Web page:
While Romney had time for a $50,000-a-plate breakfast with American Jewish donors in Jerusalem, with Adelson at his elbow, he did not have two hours to go to Ramallah, the seat of the Palestinian Authority, to meet with its president, Mahmoud Abbas, or to share publicly any ideas on how he would advance the peace process. He did have time, though, to point out to his Jewish hosts that Israelis are clearly more culturally entrepreneurial than Palestinians. Israel today is an amazing beehive of innovation — thanks, in part, to an influx of Russian brainpower, massive U.S. aid and smart policies. It’s something Jews should be proud of. But had Romney gone to Ramallah he would have seen a Palestinian beehive of entrepreneurship, too, albeit small, but not bad for a people living under occupation. Palestinian business talent also built the Persian Gulf states. In short, Romney didn’t know what he was talking about. 
Romney angers Palestinians with comments in Israel - news story in the New York Times:
The remarks, which vastly understated the disparities between the societies, drew a swift rejoinder from Palestinian leaders. In an interview with The Associated Press, Saeb Erekat, a senior aide to President Mahmoud Abbas of the Palestinian Authority, called Mr. Romney’s remarks racist.
“It is a racist statement and this man doesn’t realize that the Palestinian economy cannot reach its potential because there is an Israeli occupation,” Mr. Erekat said. “It seems to me this man lacks information, knowledge, vision and understanding of this region and its people.” 
Mr. Romney did not speak to the deleterious impact of deep Israeli trade restrictions on the Palestinian economy, an effect widely described by international organizations including the World Bank, which recently reported that “the government of Israel’s security restrictions continue to stymie investment.” 
All of these objections to Romney's comments ignore that Israeli restrictions were put in place for a reason (to prevent terror) and "occupation" (or, more accurately, lack of statehood)  is the result of Palestinian refusal to negotiate with Israel.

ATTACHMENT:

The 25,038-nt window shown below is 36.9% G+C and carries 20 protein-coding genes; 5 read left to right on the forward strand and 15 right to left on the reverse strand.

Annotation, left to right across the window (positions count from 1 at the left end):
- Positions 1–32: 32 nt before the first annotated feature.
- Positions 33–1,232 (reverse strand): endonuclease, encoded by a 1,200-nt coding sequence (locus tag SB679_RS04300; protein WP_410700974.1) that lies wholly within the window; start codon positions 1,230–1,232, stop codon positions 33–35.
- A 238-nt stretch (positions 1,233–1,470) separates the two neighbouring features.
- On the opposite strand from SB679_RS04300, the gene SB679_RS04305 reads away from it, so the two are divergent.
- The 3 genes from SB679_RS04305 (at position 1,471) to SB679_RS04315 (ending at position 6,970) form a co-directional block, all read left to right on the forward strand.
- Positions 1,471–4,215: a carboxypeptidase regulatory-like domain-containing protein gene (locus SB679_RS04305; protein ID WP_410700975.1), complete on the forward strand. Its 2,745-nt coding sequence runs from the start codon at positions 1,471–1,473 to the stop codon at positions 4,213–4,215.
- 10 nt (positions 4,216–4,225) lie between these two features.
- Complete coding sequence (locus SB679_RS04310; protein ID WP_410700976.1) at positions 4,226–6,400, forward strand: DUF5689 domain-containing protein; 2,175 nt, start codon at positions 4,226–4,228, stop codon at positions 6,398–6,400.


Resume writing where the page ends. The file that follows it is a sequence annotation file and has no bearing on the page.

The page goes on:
But Romeny isn't the first American politician to argue that the Arab political culture has a negative effect on Arab societies. Noah Pollak points out that the sophisticated Barack Obama did the exact same thing in his widely hailed Cairo speech:
“But all of us must recognize that education and innovation will be the currency of the 21st century -- and in too many Muslim communities, there remains underinvestment in these areas.” 
He pointed out that "a woman who is denied an education is denied equality... And it is no coincidence that countries where women are well educated are far more likely to be prosperous."
He added that he has "an unyielding belief that all people yearn for certain things: the ability to speak your mind and have a say in how you are governed; confidence in the rule of law and the equal administration of justice; government that is transparent and doesn't steal from the people; the freedom to live as you choose...Governments that protect these rights are ultimately more stable, successful and secure."
So why the difference in reactions?

One possibility, is that Obama's critique didn't explicitly mention the world "culture." When he used the world "culture," the context was:
Islamic culture has given us majestic arches and soaring spires; timeless poetry and cherished music; elegant calligraphy and places of peaceful contemplation. And throughout history, Islam has demonstrated through words and deeds the possibilities of religious tolerance and racial equality. 
Another is that Obama did not contrast Arab failures with Israeli's successes. 

While I often don't agree with Aaron David Miller (nor do I fully agree with his essay here) he recently made a good and relevant point:
But let’s be clear. The Arabs themselves have turned David into an ugly and mythical Goliath. The anti-Israeli trope goes much deeper than mere criticism of a nation-state’s behavior. Israel has been elevated to a power (backed by America) that, along with international Jewry, has the capacity to shape the world arena, if not to control it.
Romney's affront to the Palestinians was to compare them to Israel; a comparison that did not work to their favor.